Just one full-length album into their career, Yuka Honda and Miho Hatori of New York
hip-hop pop band Cibo Matto felt they needed a new creative diet.
Tagged as quirky oddballs obsessed with lyrics about food Cibo Matto is Italian
for "food madness" the pair felt they had to serve up a different musical repast on
their just-released sophomore album, Stereo Type A.
"Cibo Matto is the personal work of Miho and I," songwriter/producer Honda, 38,
explained. "It's very crazy and free. There's so many things I want to do. I really like to
experiment with a lot of things and have the freedom to develop our sound" (RealAudio excerpt of
Stereo Type A is full of the group's mix-and-match musical approach, which, this
time out, includes everything from the spacey bossa nova of "Working for Vacation" and
"Moonchild," to the hard funk of "Spoon" and the heavy-metal skronk of "Blue Train."
Honda said the album's title is both a pun on the high-stress lifestyle of the band's
adopted hometown and an attempt to transcend the caricature of the band that has
emerged. The self-described studio rat, who has lived in New York for 13 years, said she
and vocalist Hatori planned to call the new album Stereo Type A before they even
began recording it.
To reinforce Honda's plea that listeners look beyond the duo's appearance, they
included such songs as the album's hip-hop-influenced first single, "Sci-Fi Wasabi"
(RealAudio excerpt), in which Hatori
raps, "Ain't no analog for individuality/ I got immunity from multiplicity."
"The fact that we're from Japan, or that we're girls and we're small, the first thing people
think of is an animation cartoon," Honda said.
Hatori's stilted rapping style also has affected people's perceptions of Cibo Matto, Honda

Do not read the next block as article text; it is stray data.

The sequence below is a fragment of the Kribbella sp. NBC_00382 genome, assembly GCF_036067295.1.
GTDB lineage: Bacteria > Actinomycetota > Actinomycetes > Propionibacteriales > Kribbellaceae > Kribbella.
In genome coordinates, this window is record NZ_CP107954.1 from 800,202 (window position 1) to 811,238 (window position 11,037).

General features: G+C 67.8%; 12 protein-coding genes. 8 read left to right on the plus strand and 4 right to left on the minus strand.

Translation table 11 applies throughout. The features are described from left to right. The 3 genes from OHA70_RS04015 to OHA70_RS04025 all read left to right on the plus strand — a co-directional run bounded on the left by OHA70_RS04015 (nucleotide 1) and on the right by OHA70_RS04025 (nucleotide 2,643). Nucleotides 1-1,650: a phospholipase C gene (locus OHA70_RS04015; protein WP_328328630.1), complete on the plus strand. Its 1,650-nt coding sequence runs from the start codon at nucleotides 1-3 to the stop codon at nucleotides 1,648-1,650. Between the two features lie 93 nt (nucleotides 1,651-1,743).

said. "It's definitely something that's hard for her," Honda said, "but at the same time, we
love hip-hop so much, so just the fact that it's hard [is] not stopping her."
The album is packed with guest performances from the group's many New York
hipster-musician acquaintances, from avant-garde guitarist Marc Ribot to bassist
Sebastian Steinberg of boho pop-group Soul Coughing and Smokey Hormel, guitarist in
pop-deconstructionist Beck's band.
Earlier this month the group played a four-night stand at New York's Bowery Ballroom,
where it was joined by Ribot, Sonic Youth guitarist Thurston Moore, turntablists DJ
Shadow and Rob Swift of the X-Ecutioners, jazz drummer Susie Ibarra, hip-hop group
the Arsonists and singer/performance artist Yoko Ono.
Joining Hatori and Honda on the album are Sean Lennon (a solo artist and the son of
Ono and late Beatle John Lennon) as well as drummer Timo Ellis. Lennon and Ellis are
now members of Cibo Matto; New York rapper/turntablist/percussionist Duma Love is the
unofficial fifth member of the group.
Ellis, 29, said he's felt a musical connection with the Cibo Matto founders ever since the
first day he jammed with them in 1995.
"They're both very open and extremely articulate about music; and they know what they
want," said Ellis, who was in a pair of proto-grunge bands in Olympia, Wash., in the early
'90s and has been playing with Cibo Matto on and off for the past two years. "It feels
more like a band now that we've made this record; like we climbed a mount together and
got to the top."
Honda, a former member of the acid-jazz group Brooklyn Funk Essentials,
immigrated to the U.S. in 1987. She was followed six years later by Hatori, a former member of the
Japanese rap group Kimidori. The pair first hooked up in 1994 in the short-lived noise
band Leitoh Lychee, after which they formed Cibo Matto.
In addition to being more musically eclectic, Stereo Type A is less food-obsessed
than the band's critically acclaimed 1996 debut, Viva! La Woman. That album
featured the songs "Apple," "Beef Jerky," "Sugar Water" (RealAudio excerpt), "Artichoke" and
"White Pepper Ice Cream."
Furthermore, the lyrics to the confrontational rap song "Speechless" and the
introspective bossa nova ballad "Flowers" seem to expose a more personal side of the
band. But Honda said much of that can be chalked up to the language barrier faced by
"On Viva!, Miho was trying to do the same thing on 'Le Pain Perdu' as [she does]
on 'Speechless,' talking about 'got to get the hell out,' but it's more clear on this one,"
While "Le Pain Perdu" wafts along on trip-hop jazz beats and abstract lyrics such as
"Your maple is sweet/ But it's too mushy, baby," the funky, skittering rap in "Speechless"
finds Hatori lamenting, "Love is like a bubble, easily breakable/ I can't take this ache for
my own sake."